In August 2012, veteran nature photographer E.J. Peiker led a group of 5 enthusiastic photographers into Arizona's Navajo Nation and the North Rim of the Grand Canyon. "We were blessed with fantastic clouds, sunrises, and sunsets every morning and night, resulting in some of the best photographic opportunities I have had since moving to Arizona 18 years ago.
"As leader of the workshop, however, capturing great photographs is secondary to providing individual attention to the students. However, while everyone was busy firing away, I was able to take a number of photographs that I am very happy with.
"The image above was taken in Monument Valley, which was our first destination. On this first morning, we were guided by our experienced Navajo guide to two vantage points of the famous Totem Pole and Yei Bi Chei formations. The clouds were simply phenomenal. As always, I used a Singh-Ray "lighter and brighter" LB Polarizer for all the photographs in this story. This first image was taken about 15 minutes before sunrise after taking a 45-minute, 4-wheel drive excursion in the dark to get there. I went wide to give a great view of the awesome cloud cover. The incredible dynamic range of my Nikon D800 and world-class acuity of the Zeiss 21mm T* Distagon lens allowed me to capture unprecedented detail in a single image. Using a polarizer on such a wide lens when so much sky is included is a tricky proposition, since it is easy to over-polarize areas that are close to 90 degrees from the sun. Backing off from maximum polarization is the key to avoiding this phenomenon.
"One might not think that filters are important inside a narrow slot canyon, but I have found them to be essential to record the deep color saturation of the sandstone walls. The polarizer affects the image inside a slot canyon in three ways. First it removes bluish reflections off the non-vertical surfaces from the overhead bluish light provided by the sky. Second, it eliminates the stray light scatter off the texture of the very coarse sandstone, thereby allowing the camera to capture much more texture detail. Finally, often the canyon walls can be moist, especially during wetter times of the year. A polarizer removes any moisture sheen on the canyon walls. This third image, taken deep inside a very narrow part of the canyon illustrates the sheen reduction well. There are still slightly visible reflection areas but without a polarizer at full polarization, these become overly bright and distracting in the image. The polarizer also significantly increased the color saturation in both the foreground and more brightly lit background walls. Without a polarizer, this image simply would be flat and lose much of its impact.
"Our next stop was the spectacular Horseshoe Bend overlook above the Colorado River as it cuts its way through Glen Canyon and on its way to the Grand Canyon. This is a difficult place to get a new and unique vantage point. Fortunately we were again blessed with a wonderful sunset and I was able to find a vantage point that I have not seen in other photographs. I was able to create a somewhat unique photo from this spot by tapping into what others have called an 'irrational LACK of fear of heights.'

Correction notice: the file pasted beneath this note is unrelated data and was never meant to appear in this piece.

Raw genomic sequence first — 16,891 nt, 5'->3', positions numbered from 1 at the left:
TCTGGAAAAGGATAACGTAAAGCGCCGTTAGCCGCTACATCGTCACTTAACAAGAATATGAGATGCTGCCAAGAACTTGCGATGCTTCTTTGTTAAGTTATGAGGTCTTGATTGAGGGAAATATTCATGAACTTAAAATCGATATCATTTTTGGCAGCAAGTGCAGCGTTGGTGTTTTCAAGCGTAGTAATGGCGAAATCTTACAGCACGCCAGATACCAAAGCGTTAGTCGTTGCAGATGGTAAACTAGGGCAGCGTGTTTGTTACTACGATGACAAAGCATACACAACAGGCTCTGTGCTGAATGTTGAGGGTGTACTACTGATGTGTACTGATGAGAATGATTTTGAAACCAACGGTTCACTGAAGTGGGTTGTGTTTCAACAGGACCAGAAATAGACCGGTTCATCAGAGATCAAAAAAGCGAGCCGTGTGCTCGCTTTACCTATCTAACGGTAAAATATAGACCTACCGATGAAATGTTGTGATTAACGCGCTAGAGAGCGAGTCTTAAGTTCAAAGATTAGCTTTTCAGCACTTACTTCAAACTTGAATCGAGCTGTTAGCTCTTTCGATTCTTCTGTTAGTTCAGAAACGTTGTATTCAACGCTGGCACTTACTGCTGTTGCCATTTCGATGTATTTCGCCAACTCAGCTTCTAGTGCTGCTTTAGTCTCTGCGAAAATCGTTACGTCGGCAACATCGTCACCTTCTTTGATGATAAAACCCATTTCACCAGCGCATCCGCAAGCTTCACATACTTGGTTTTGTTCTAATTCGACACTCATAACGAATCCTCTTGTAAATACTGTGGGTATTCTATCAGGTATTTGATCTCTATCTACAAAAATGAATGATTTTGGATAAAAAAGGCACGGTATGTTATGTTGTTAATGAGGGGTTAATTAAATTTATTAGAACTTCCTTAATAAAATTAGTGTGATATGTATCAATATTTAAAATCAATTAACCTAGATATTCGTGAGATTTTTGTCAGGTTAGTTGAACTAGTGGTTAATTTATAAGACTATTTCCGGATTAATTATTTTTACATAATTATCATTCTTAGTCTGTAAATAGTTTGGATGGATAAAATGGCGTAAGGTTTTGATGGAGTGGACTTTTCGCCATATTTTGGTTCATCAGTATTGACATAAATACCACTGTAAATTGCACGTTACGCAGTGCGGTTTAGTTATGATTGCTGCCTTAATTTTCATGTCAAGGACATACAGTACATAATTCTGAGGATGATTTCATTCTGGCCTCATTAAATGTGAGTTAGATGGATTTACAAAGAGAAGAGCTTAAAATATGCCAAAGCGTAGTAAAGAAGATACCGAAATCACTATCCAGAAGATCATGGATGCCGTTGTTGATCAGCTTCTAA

"In this photo I again used my Zeiss 21mm lens with LB Polarizer to frame the image. Polarization was key to getting the water below to have color and depth rather than just a pale, nearly white reflection of the sky. It also allowed recording of the gorgeous colors of the wall. Three images were taken at different exposures to capture the entire dynamic range and a technique called Luminosity Masking to blend the three exposures into one was utilized. HDR software was not used. This appears very much as the human eye, with its incredible dynamic range, saw the scene.
"After a morning photographing at Lake Powell and some stops along the way, we made our way to our final destination for a couple of days of shooting at the spectacular North Rim of the Grand Canyon. I prefer the North Rim to the much more popular South Rim for several reasons -- including lower temperatures, fewer crowds, more solitude, a beautiful forest, and spectacular meadows.
"We spent plenty of time at all of the major lookouts and also stopped to photograph this year's amazing late summer wildflower breakout in the region, which is the result of an unprecedented amount of rain during the summer. This is the first time I have ever been in northern Arizona when the fire danger was set to 'low' in the summer!
"This final photograph was taken before sunrise on our last morning at Point Imperial. It is a single exposure, again utilizing the fantastic dynamic range of the D800. My Nikon 24-70 f/2.8 lens set to 45mm and a Singh-Ray LB Polarizer was used to capture the dramatic purple and deep red hues of the canyon and sky. The polarizer did a nice job of cutting down on some of the ever-present haze in the canyon."
E.J. is a professional freelance photographer who has been published worldwide in books, advertising, and magazines for clients including National Geographic, Smithsonian Institution, American Museum of Natural History, National Parks Service, U.S. Fish and Wildlife, and the U.S. Navy. Although a specialist in fine art images of ducks, he says his first photographic love is landscape photography. He will be offering a similar workshop in 2013.
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